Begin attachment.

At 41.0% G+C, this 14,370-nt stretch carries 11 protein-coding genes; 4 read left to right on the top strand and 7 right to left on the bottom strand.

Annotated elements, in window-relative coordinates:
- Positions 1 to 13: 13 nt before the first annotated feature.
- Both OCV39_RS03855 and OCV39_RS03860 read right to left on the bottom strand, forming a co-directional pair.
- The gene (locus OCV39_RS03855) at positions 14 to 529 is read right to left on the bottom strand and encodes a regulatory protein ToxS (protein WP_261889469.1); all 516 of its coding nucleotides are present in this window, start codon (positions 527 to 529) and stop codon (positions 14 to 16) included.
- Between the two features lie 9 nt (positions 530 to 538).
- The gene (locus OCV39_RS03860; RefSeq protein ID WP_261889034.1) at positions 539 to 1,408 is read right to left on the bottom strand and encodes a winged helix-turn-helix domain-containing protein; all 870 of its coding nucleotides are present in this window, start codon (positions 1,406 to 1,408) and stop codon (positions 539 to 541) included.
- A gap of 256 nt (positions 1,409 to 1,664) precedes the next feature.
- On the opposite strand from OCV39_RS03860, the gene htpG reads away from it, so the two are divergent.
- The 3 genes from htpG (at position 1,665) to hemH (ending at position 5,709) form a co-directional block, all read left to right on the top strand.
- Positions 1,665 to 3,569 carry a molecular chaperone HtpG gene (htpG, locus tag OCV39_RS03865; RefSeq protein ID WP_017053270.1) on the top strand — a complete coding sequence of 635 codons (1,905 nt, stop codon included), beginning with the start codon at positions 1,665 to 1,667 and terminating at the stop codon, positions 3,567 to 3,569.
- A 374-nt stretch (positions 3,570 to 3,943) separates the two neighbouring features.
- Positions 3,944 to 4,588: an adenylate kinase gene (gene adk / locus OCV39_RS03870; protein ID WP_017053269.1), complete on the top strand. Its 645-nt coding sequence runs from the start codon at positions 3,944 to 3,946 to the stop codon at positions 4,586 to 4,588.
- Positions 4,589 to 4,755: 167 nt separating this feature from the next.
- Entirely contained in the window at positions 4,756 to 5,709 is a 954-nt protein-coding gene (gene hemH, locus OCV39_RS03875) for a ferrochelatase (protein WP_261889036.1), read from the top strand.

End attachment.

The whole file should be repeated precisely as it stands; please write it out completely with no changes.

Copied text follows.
At 41.0% G+C, this 14,370-nt stretch carries 11 protein-coding genes; 4 read left to right on the top strand and 7 right to left on the bottom strand.

Annotated elements, in window-relative coordinates:
- Positions 1 to 13: 13 nt before the first annotated feature.
- Both OCV39_RS03855 and OCV39_RS03860 read right to left on the bottom strand, forming a co-directional pair.
- The gene (locus OCV39_RS03855) at positions 14 to 529 is read right to left on the bottom strand and encodes a regulatory protein ToxS (protein WP_261889469.1); all 516 of its coding nucleotides are present in this window, start codon (positions 527 to 529) and stop codon (positions 14 to 16) included.
- Between the two features lie 9 nt (positions 530 to 538).
- The gene (locus OCV39_RS03860; RefSeq protein ID WP_261889034.1) at positions 539 to 1,408 is read right to left on the bottom strand and encodes a winged helix-turn-helix domain-containing protein; all 870 of its coding nucleotides are present in this window, start codon (positions 1,406 to 1,408) and stop codon (positions 539 to 541) included.
- A gap of 256 nt (positions 1,409 to 1,664) precedes the next feature.
- On the opposite strand from OCV39_RS03860, the gene htpG reads away from it, so the two are divergent.
- The 3 genes from htpG (at position 1,665) to hemH (ending at position 5,709) form a co-directional block, all read left to right on the top strand.
- Positions 1,665 to 3,569 carry a molecular chaperone HtpG gene (htpG, locus tag OCV39_RS03865; RefSeq protein ID WP_017053270.1) on the top strand — a complete coding sequence of 635 codons (1,905 nt, stop codon included), beginning with the start codon at positions 1,665 to 1,667 and terminating at the stop codon, positions 3,567 to 3,569.
- A 374-nt stretch (positions 3,570 to 3,943) separates the two neighbouring features.
- Positions 3,944 to 4,588: an adenylate kinase gene (gene adk / locus OCV39_RS03870; protein ID WP_017053269.1), complete on the top strand. Its 645-nt coding sequence runs from the start codon at positions 3,944 to 3,946 to the stop codon at positions 4,586 to 4,588.
- Positions 4,589 to 4,755: 167 nt separating this feature from the next.
- Entirely contained in the window at positions 4,756 to 5,709 is a 954-nt protein-coding gene (gene hemH, locus OCV39_RS03875) for a ferrochelatase (protein WP_261889036.1), read from the top strand.